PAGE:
When bitten by a genetically modified spider, a nerdy, shy, and awkward high school student gains spider-like abilities that he eventually must use to fight evil as a superhero after tragedy befalls his family.
Based on Marvel Comics' superhero character, this is a story of Peter Parker who is a nerdy high-schooler. He was orphaned as a child, bullied by jocks, and can't confess his crush for his stunning neighborhood girl Mary Jane Watson. To say his life is "miserable" is an understatement. But one day while on an excursion to a laboratory a runaway radioactive spider bites him... and his life changes in a way no one could have imagined. Peter acquires a muscle-bound physique, clear vision, ability to cling to surfaces and crawl over walls, shooting webs from his wrist ... but the fun isn't going to last. An eccentric millionaire Norman Osborn administers a performance enhancing drug on himself and his maniacal alter ego Green Goblin emerges. Now Peter Parker has to become Spider-Man and take Green Goblin to the task... or else Goblin will kill him. They come face to face and the war begins in which only one of them will survive at the end.Written by
Of all the Spider-Man films made (even including The Amazing series and Spider-Man: Homecoming (2017)), which all were filmed in widescreen 2.39:1, this is the only installment to be filmed, entirely, in the taller 1.85:1 aspect ratio, although The Amazing Spider-Man (2012) and Spider-Man: Far from Home (2019) had sequences that have been Specially Formatted in IMAX 1.90:1. See more »
(at around 1h 6 mins) During the World Unity Fair, Times Square alternates between the real Times Square and the digitally altered one created for the movie. The main difference is that the altered version doesn't have the gigantic Cup-O-Noodle sign. The Cup-O-Noodle sign can be clearly seen twice, and the bottom of it a 3rd time. First time when you first seen the Goblin flying in the distance, and the 2nd is during the shot from behind in when she flies past the Earth balloon before throwing the first bomb, the sign is on the left. Then when Goblin is flying off, you see the bottom of it. See more »
Who am I? You sure you want to know? The story of my life is not for the faint of heart. If somebody said it was a happy little tale... if somebody told you I was just your average ordinary guy, not a care in the world... somebody lied. But let me assure you: This, like any story worth telling, is all about a girl. That girl. The girl next door. Mary Jane Watson. The woman I've loved since before I even liked girls.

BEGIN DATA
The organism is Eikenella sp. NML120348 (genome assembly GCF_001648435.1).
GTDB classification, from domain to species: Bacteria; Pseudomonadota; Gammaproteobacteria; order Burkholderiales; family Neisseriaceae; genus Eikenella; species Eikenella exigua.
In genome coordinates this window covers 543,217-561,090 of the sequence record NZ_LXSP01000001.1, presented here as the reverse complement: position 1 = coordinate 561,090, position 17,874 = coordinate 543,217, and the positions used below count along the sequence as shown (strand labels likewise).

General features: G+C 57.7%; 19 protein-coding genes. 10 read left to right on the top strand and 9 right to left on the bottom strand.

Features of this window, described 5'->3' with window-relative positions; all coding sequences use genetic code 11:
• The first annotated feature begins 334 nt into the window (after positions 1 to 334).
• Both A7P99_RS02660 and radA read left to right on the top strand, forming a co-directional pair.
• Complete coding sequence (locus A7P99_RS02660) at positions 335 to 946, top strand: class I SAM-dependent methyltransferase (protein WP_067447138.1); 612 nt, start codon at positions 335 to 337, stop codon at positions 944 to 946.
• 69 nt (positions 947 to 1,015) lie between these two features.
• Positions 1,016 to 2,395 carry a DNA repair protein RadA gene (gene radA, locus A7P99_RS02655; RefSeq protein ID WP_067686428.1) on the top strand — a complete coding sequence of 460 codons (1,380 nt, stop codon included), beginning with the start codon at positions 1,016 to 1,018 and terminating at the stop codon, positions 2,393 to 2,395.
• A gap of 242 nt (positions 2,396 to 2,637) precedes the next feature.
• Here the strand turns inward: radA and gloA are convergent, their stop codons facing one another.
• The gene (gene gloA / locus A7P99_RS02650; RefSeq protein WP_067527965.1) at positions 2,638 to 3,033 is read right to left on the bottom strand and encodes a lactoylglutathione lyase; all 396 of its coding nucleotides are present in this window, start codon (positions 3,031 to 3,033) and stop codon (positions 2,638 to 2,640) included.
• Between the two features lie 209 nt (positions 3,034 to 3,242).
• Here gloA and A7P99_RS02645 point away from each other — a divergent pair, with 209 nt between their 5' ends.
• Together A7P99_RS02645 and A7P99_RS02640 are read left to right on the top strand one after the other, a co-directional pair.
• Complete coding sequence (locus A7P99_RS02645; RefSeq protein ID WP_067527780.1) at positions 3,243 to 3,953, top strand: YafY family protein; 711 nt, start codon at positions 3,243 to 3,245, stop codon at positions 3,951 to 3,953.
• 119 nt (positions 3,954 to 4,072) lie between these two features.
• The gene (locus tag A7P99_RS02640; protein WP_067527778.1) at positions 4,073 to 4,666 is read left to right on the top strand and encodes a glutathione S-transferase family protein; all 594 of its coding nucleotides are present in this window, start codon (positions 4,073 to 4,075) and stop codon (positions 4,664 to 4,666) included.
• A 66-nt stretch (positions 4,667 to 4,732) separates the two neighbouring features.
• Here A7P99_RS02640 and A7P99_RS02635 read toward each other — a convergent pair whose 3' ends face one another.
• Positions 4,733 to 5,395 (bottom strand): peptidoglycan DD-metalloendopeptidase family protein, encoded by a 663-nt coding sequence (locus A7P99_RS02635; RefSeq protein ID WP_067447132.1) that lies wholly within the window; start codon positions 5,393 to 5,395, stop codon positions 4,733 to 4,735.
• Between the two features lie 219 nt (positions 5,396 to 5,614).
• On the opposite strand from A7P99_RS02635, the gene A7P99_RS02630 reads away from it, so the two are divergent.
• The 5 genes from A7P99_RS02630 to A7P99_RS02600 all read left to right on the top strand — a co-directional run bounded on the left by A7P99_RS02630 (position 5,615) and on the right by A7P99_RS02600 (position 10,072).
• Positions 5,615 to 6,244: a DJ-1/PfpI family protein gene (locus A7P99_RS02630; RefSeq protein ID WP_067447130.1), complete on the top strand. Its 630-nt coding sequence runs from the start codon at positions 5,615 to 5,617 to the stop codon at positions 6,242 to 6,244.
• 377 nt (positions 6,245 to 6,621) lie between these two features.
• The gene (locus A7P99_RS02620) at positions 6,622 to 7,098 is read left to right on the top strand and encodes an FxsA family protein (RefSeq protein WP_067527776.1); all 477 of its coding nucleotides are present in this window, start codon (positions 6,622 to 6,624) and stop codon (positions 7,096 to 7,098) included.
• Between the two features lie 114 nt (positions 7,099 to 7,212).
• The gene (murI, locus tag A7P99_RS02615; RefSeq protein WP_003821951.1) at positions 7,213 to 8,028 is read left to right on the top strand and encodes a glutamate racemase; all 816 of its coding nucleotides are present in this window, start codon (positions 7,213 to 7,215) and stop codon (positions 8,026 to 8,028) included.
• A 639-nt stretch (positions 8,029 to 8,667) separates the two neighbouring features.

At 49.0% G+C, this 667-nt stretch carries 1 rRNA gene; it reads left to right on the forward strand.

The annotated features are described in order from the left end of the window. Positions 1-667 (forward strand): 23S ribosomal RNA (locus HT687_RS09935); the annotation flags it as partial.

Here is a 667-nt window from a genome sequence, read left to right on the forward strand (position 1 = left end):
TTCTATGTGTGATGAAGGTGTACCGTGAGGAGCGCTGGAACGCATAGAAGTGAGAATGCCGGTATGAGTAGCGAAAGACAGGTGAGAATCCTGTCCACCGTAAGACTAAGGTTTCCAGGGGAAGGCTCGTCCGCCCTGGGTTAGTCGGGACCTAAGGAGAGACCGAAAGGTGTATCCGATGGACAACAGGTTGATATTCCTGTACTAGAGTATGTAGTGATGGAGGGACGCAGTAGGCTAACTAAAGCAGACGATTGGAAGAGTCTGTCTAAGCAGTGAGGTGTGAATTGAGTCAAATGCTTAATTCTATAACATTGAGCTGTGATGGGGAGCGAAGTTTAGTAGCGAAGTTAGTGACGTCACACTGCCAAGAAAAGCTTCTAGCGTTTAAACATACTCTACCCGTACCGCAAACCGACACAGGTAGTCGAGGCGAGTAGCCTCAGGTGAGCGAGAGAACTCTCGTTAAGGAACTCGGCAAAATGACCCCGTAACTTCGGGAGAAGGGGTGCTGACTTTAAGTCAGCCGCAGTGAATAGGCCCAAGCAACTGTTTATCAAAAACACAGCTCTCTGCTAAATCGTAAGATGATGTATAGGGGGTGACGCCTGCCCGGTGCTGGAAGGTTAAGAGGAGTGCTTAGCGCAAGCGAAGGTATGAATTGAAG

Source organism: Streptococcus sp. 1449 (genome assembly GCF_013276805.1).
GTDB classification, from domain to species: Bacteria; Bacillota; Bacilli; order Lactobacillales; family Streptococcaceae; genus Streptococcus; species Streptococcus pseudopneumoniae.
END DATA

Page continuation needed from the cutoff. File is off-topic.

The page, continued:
[referring to Flash Thompson sitting next to her]
[...] See more »
At the end of the closing credits the theme song from Spider-Man (1967) is played. See more »
In the version that showed on Cartoon Network, there were many cuts for time, violence, and swearing. All uses of ass, hell, and damn were scrubbed from the movie (i.e. Goblin says "we're gonna have [an interesting] time" as opposed to a "hell of a time"). References to religion were also trimmed. There is also an alternate angle of Norman getting impaled that is less violent. See more »
Toby Maguire spins a mean web...excellent fun movie...
One of the most successful translations of "comic book to screen" has fine results in SPIDER-MAN, a handsomely produced version of the comic book classic with a sprightly score by Danny Elfman and some incredibly realistic looking CGI effects.
The simple plot of good vs. evil begins when Peter Parker is bitten by a spider while touring a local museum with his high school class. The plot thickens when he develops webs and the ability to soar over rooftops and vehicles with ease--as well as climbing walls. Toby Maguire plays the nerdy teen-ager with a wholesome air of innocent charm, his open-eyed expression never concealing the delight he takes in the role. As his girlfriend, Mary Jane, Kirsten Dunst does a likable enough job even if the costume department decided to dress her like a teen hooker.
Everyone else is in fine form. William Dafoe deserves top praise for his Green Goblin--evil enough to frighten the wits out of the faint-hearted. J. Jonah Jameson is excellent as the bombastic newspaper editor who takes advantage of his most famous client. Rosemary Harris and Cliff Robertson, in quieter roles, are warm and human. James Franco is believable as Peter's best friend.
Admirers of the comic book tales should have no trouble liking the movie with its amazing CGI effects. It's heart-warming and funny, with some terror thrown in for good measure. Good escapist entertainment even if the message seems a little vague. Message??
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